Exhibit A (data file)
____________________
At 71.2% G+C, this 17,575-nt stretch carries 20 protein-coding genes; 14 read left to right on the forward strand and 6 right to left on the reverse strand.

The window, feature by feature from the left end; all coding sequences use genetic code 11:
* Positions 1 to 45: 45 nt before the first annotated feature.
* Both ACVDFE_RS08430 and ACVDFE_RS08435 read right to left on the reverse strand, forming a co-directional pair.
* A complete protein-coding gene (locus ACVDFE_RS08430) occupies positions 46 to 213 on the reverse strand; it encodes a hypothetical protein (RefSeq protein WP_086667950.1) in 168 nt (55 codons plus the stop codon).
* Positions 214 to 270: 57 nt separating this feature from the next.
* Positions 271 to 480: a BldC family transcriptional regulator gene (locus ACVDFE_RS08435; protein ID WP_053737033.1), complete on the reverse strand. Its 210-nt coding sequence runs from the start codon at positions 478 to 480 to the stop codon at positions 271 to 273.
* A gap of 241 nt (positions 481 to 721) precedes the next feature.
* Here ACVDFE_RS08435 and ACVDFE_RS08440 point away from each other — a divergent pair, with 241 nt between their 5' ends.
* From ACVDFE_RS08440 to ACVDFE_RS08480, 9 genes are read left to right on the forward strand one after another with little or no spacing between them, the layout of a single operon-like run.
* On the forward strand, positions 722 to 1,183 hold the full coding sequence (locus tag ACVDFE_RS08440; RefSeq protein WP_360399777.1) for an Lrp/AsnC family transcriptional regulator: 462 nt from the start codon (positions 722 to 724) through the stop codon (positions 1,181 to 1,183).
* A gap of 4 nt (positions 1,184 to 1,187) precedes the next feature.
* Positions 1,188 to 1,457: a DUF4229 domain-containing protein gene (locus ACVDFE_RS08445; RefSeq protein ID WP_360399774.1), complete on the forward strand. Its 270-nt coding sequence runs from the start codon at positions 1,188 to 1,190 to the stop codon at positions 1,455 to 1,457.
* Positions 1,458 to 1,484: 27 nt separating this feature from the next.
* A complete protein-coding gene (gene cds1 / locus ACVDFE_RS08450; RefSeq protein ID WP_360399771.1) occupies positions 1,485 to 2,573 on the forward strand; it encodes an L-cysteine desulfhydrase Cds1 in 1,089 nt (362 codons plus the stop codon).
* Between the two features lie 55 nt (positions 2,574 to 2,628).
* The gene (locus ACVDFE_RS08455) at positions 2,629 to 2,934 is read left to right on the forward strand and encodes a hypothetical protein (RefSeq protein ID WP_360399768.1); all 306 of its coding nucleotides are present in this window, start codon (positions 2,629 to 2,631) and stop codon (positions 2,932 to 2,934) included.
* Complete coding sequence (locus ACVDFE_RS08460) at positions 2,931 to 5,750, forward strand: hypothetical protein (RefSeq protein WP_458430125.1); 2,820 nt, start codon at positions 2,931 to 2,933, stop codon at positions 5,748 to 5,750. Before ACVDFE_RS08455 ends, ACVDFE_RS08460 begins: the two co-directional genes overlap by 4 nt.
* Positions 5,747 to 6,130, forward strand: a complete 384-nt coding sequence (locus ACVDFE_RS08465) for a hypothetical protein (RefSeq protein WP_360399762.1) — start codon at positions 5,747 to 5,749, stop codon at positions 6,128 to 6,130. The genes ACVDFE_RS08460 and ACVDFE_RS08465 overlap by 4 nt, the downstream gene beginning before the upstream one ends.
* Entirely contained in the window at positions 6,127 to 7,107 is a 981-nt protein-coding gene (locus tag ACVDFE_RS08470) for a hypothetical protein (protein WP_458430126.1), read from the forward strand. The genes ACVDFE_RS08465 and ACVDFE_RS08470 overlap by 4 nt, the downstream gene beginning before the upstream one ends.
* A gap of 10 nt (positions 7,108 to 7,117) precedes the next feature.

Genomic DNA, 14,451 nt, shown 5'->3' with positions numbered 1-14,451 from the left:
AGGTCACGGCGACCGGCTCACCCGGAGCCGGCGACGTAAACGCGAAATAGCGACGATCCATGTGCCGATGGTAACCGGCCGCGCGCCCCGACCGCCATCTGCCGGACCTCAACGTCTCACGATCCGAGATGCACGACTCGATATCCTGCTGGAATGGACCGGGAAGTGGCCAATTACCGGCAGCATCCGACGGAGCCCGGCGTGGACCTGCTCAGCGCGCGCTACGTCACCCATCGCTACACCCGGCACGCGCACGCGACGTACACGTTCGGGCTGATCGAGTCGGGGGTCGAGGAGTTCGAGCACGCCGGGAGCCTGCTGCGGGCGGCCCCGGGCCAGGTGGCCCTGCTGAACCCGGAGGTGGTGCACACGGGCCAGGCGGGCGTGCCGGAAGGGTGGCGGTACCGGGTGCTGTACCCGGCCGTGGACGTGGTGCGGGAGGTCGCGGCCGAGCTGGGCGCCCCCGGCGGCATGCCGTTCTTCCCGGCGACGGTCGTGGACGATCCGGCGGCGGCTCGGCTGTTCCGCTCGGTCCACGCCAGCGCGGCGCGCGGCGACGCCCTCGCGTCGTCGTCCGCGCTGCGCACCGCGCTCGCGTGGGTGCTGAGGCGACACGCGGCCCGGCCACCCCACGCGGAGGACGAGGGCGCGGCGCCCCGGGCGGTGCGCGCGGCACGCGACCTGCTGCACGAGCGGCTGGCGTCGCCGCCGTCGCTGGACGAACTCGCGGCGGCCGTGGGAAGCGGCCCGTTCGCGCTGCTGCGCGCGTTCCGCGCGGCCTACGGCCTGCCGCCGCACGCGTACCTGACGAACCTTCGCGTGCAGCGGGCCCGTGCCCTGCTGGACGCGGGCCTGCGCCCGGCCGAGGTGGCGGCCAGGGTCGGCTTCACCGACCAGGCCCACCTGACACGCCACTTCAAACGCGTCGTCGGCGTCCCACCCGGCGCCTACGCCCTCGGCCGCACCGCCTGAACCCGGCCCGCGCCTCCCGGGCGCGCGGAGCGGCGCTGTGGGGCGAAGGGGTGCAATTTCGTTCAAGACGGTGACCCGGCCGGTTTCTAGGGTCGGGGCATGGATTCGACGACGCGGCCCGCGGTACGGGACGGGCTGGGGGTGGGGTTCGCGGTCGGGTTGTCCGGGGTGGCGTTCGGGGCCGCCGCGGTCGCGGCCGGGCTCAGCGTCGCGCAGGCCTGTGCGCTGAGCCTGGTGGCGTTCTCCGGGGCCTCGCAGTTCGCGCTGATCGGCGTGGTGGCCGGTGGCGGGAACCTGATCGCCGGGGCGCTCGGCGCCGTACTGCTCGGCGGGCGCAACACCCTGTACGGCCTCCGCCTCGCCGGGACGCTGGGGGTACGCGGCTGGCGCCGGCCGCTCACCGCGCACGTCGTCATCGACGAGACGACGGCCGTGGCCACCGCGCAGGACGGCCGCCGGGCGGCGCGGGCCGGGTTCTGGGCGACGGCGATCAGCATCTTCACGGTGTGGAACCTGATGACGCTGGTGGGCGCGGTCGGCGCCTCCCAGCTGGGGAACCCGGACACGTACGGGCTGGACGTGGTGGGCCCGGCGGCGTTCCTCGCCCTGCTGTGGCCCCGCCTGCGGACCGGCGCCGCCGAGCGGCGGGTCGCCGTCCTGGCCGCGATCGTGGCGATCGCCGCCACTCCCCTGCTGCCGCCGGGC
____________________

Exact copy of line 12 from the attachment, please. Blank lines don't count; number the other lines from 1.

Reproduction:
* A gap of 4 nt (positions 1,184 to 1,187) precedes the next feature.